Ohio State’s Hip Preservation Program is about more than hip surgery; it’s about total care of your hip joint. Our goal is to help you become pain-free while regaining physical strength and good range of motion. Your doctor and care team will create a personalized treatment plan that may include nonsurgical options to improve function, reduce friction or protect the hip joint from degeneration.

Injection Therapy

Your physician may use musculoskeletal ultrasound to create images of your hip joint and surrounding structures. Musculoskeletal ultrasound improves accuracy when treating you with steroid injections in the office, and it is used for deeper joints, joints with poor anatomic landmarks and joints with little to no joint space. This technique uses sound waves to create images of the joint and to identify the needle used to inject the joint helping the physician guide it to the affected area. This technique is done in the office and does not expose you to radiation.

Lifestyle Modification

Modifying behavior may also help alleviate some of the symptoms of hip pain related to osteoarthritis. Some options to consider include:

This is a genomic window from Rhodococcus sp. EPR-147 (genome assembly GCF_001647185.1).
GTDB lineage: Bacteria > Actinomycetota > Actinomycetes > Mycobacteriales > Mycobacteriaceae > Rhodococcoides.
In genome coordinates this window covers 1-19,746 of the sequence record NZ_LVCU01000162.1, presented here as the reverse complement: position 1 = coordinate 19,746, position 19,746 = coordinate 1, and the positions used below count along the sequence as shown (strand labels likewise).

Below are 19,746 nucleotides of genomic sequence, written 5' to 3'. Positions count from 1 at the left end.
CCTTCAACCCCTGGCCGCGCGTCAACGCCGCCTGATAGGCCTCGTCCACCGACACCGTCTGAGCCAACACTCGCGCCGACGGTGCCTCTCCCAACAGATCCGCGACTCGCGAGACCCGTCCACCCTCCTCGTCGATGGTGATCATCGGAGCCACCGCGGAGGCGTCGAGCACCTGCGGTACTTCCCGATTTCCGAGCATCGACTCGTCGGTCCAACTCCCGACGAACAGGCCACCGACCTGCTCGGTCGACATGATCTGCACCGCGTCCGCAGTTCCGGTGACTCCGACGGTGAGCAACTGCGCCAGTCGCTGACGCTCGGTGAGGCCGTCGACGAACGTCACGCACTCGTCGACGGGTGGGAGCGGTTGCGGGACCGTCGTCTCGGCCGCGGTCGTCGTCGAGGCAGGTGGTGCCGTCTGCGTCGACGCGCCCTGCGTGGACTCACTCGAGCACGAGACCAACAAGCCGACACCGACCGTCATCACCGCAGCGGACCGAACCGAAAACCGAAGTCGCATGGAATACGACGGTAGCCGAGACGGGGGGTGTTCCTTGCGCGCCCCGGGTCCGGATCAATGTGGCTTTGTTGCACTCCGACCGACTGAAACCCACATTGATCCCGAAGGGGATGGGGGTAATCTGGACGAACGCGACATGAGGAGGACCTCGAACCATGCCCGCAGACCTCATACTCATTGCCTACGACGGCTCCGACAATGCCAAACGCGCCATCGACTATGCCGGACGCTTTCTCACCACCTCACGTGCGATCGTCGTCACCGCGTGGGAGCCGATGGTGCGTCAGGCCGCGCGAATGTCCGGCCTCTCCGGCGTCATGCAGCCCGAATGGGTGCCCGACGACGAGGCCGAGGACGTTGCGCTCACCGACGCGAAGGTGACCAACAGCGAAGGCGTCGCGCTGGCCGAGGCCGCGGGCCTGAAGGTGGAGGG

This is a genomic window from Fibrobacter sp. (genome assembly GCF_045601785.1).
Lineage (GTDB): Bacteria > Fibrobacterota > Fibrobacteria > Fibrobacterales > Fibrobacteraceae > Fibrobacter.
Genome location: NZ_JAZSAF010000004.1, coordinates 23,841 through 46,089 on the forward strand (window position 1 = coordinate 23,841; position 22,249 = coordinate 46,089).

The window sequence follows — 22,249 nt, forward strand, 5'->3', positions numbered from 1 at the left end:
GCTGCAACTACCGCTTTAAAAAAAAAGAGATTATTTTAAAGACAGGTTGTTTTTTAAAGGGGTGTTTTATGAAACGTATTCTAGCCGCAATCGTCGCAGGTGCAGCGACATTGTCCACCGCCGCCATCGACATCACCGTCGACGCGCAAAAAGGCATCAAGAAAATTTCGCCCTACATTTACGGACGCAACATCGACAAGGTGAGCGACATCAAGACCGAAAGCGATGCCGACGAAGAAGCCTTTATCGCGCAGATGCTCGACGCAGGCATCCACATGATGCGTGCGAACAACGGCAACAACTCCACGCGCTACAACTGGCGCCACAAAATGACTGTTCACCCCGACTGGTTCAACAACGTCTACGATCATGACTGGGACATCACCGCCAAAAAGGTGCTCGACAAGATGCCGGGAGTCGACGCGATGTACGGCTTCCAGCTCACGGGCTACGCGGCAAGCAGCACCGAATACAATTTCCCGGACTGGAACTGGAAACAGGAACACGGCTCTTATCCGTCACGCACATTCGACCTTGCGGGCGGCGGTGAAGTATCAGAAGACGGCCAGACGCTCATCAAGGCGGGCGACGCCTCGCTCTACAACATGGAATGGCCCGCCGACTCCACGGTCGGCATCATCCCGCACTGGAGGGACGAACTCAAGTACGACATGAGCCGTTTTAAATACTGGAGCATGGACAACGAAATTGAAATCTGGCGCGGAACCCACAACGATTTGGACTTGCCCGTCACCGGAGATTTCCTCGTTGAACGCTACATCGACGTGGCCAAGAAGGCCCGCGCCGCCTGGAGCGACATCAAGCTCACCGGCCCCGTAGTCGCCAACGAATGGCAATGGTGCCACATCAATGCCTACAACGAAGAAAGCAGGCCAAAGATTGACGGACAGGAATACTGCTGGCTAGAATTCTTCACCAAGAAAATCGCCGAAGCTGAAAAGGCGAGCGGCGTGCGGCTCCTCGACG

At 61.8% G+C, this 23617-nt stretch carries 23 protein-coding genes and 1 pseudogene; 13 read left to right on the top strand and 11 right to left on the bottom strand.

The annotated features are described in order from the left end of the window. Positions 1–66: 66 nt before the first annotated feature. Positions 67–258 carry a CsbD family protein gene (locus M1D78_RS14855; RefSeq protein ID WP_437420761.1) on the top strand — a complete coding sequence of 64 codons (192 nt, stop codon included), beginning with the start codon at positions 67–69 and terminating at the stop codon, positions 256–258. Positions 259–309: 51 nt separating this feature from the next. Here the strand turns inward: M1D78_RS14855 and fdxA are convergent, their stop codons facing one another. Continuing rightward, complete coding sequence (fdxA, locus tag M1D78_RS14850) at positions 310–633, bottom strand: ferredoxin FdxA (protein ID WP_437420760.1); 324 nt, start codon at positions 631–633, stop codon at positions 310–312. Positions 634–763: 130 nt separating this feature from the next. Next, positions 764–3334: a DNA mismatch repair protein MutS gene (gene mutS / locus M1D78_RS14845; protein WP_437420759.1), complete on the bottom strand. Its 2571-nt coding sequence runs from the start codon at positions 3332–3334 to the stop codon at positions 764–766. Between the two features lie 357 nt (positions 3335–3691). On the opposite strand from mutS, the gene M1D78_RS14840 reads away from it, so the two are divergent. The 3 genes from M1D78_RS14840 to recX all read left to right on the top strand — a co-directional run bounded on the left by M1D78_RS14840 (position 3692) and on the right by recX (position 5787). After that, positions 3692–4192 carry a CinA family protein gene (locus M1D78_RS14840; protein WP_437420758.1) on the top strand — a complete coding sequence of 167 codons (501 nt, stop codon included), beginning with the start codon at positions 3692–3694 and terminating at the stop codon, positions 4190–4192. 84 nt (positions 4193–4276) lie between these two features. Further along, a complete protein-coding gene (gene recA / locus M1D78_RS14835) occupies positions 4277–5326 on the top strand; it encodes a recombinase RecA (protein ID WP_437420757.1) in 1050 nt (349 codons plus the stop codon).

• Applying heat to a stiff hip or a cold compress to swollen areas around the hip several times, at 15-minute intervals
  • Reducing or eliminating load-bearing activities
  • Considering dieting if being overweight is deemed the cause of excess pressure on your hips and knees
  • Working with your doctor to incorporate supplements that may help your condition, like chondroitin and Omega-3 fish oil
  • Using assistive devices

A Closer Look at Sports-Related Hip Issues

Hip Preservation

Dr. John Ryan shares how use ongoing research to continue to provide better outcomes for patients with hip pain.

Diagnosing Hip Pain

Dr. Kel Vasileff explains why hip joint issues often get misdiagnosed and how we help using a multimodality approach.

Femoral Acetabular Impingement (FAI)

Dr. John Ryan explains femoral acetabular impingement (FAI).

Hip Arthroscopy

Dr. Kel Vasileff explains how hip arthroscopy is different than hip replacement and what can be corrected using this type of approach.

Surgical Treatments

Surgical treatments for labral tears, FAI, and other hip conditions

Surgical treatments for labral tears, FAI, and other hip conditions

For hip conditions that have not improved with nonsurgical care, surgical intervention may be an option. Our hip preservation program utilizes minimally invasive treatments to help young and active adults resume an active lifestyle more quickly. Reshaping and repairing the hip joint restores the anatomy of the hip and gives patients the greatest chance of maintaining a healthy hip, with reduced pain and improved function.